Arts and Entertainment

Vinyl is shedding its image as a retro novelty as a new generation discovers cover art, liners and great sound

Kele, Village Underground, London

"As you may or may not know, I have a day job in another band," says Kele Okereke mischievously from the tiny stage under Hoxton's stone arches. Indie-rock lovers couldn't fail to recognise the Bloc Party frontman's rich London voice, but they could be forgiven for a double-take. Thoroughly beefed up, vest-clad and cap tilted way back on his good-looking head, Okereke, or the The Boxer, as his new solo album attests, is grinning. It was a rare sight in his day job, and one you'd think would be even rarer now that the band is on indefinite hiatus, but it becomes highly familiar by the end of this brief, 50-minute set.

Album: Mystery Jets, Serotonin (Rough Trade)

Opening line "Freedom is an illusion generated by our brain" raises false hopes that Mystery Jets have moved on to weightier topics than fancying the girl next door.

Album: The Pipettes, Earth vs the Pipettes (Fortuna Pop)

There's a strong case that Earth vs the Pipettes shouldn't be credited thus, since the once polka-dotted princesses feature no original members (an indie Sugababes, essentially).

Album: Kele, The Boxer (Wichita)

The Bloc Party is over but Kele comes out fighting

'Intelligence lessons to be learned' from soldier's death

A coroner investigating the death of a soldier in Afghanistan said today there were "lessons to be learned" about intelligence-sharing among troops on the ground.

As I Am Kloot aim for the Elbow

As I Am Kloot return to the fray with their fifth album, Sky at Night, maybe it's time for some of Elbow's magic dust to fall on one of the lesser lights of their home town.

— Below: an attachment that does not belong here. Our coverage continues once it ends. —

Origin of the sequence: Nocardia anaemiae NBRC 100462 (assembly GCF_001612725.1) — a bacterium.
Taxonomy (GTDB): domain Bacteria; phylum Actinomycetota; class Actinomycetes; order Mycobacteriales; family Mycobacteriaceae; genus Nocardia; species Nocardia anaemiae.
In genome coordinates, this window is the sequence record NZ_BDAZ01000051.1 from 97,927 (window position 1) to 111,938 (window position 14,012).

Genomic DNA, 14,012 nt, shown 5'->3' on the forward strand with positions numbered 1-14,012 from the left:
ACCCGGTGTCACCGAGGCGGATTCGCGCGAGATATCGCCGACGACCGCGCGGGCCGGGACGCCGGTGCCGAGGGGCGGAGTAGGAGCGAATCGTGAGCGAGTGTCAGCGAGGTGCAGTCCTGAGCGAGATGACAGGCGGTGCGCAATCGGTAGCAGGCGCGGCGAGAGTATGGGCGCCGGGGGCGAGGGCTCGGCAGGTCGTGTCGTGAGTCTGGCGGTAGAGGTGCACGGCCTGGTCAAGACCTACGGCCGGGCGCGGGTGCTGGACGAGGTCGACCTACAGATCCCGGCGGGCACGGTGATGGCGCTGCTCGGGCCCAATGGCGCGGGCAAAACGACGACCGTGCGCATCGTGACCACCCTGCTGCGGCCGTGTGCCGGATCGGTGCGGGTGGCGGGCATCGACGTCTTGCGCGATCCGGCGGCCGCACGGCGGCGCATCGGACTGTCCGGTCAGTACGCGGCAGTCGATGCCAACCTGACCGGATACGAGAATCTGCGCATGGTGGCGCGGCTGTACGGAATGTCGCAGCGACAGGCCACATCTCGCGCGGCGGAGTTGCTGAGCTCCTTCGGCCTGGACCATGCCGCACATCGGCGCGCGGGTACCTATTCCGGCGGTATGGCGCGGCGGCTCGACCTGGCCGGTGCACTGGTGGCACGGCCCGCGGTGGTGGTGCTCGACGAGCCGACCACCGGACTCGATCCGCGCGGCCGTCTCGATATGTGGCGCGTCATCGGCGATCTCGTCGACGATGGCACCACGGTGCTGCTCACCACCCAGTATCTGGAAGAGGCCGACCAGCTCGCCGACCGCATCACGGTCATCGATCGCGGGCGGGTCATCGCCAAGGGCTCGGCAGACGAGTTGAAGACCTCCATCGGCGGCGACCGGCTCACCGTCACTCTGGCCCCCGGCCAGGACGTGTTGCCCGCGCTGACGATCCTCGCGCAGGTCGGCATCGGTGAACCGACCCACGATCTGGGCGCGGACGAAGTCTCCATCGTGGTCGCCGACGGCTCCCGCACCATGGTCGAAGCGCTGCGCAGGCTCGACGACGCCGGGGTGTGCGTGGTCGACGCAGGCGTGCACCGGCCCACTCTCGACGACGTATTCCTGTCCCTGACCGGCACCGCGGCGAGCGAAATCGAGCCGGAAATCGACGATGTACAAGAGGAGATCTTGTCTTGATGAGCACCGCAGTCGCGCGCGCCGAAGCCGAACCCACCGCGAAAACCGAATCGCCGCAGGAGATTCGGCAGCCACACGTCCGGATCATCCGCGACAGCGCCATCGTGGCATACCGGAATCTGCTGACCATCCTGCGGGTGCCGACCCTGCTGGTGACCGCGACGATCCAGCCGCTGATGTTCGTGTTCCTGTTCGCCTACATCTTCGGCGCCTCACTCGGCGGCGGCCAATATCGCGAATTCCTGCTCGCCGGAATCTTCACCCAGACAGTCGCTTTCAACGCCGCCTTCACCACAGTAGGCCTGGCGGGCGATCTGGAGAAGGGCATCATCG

Broken Social Scene, Heaven, London

"When you're in a band, you get on stage and suddenly everyone's louder and crazier. That's generally the idea with Broken Social Scene," says Kevin Drew, the singer, guitarist and founding member of the sprawling Toronto indie-rock collective that is Broken Social Scene. The strength of that idea is certainly apparent tonight; it's live that they become a real force.

Album: The Futureheads, The Chaos (Nul Records)

"5-4-3-2-1... on your marks!" This is the up-and-at-'em statement of intent with which the Futureheads kick off their fourth album.

Album: Scouting for Girls, Everybody Wants to Be on TV (Epic)

With an inevitability that feels like a sledgehammer to the skull, Scouting for Girls – the shiny happy people of "She's So Lovely" ubiquity – have Gone Serious with their second album.

Album: The Courteeners, Falcon (A&M Records)

Vacancy. One Mancunian guitar band with a cocky, feather-cut singer called Liam. If the Courteeners didn't exist, the music industry would have had to invent them.

Hadouken!, The Scala, London

“Does anyone remember 1992?” shouts Hadouken! singer James Smith. Judging by the appearence of Smith and the fresh-faced crowd, I'd be surprised if anybody actually does. A smattering of grunts from the back proves my point.

Album: Los Campesinos! Romance Is Boring (Wichita)

Like a drunken Lord's spectator floored by a cover drive six, I didn't see this coming. Cardiff collective Los Campesinos! have previously erred on the side of twee and irritating, but the Bis-like hyperactivity of their early releases is now only half the story.

Album: These New Puritans, Hidden (Angular)

These New Puritans come with a manifesto of sorts, declaring themselves "anti-experimental, anti-distortion, anti-avant garde", like an audio wing of the Stuckists.

Album: Badly Drawn Boy, Is There Nothing We Could Do? (BDB Records)

Three years since the last BDB album, Damon Gough still hasn’t completed the official follow-up.

Album: Badly Drawn Boy, Is There Nothing We Could Do? (Big Life)

Badly Drawn Boy's first soundtrack, for 2002's film of About a Boy, showed him to be a skilled wielder of homely moods and sympathetic tones, both characteristics also in full effect on this soundtrack to Caroline Aherne's TV film The Fattest Man in Britain, starring Timothy Spall in the title role.

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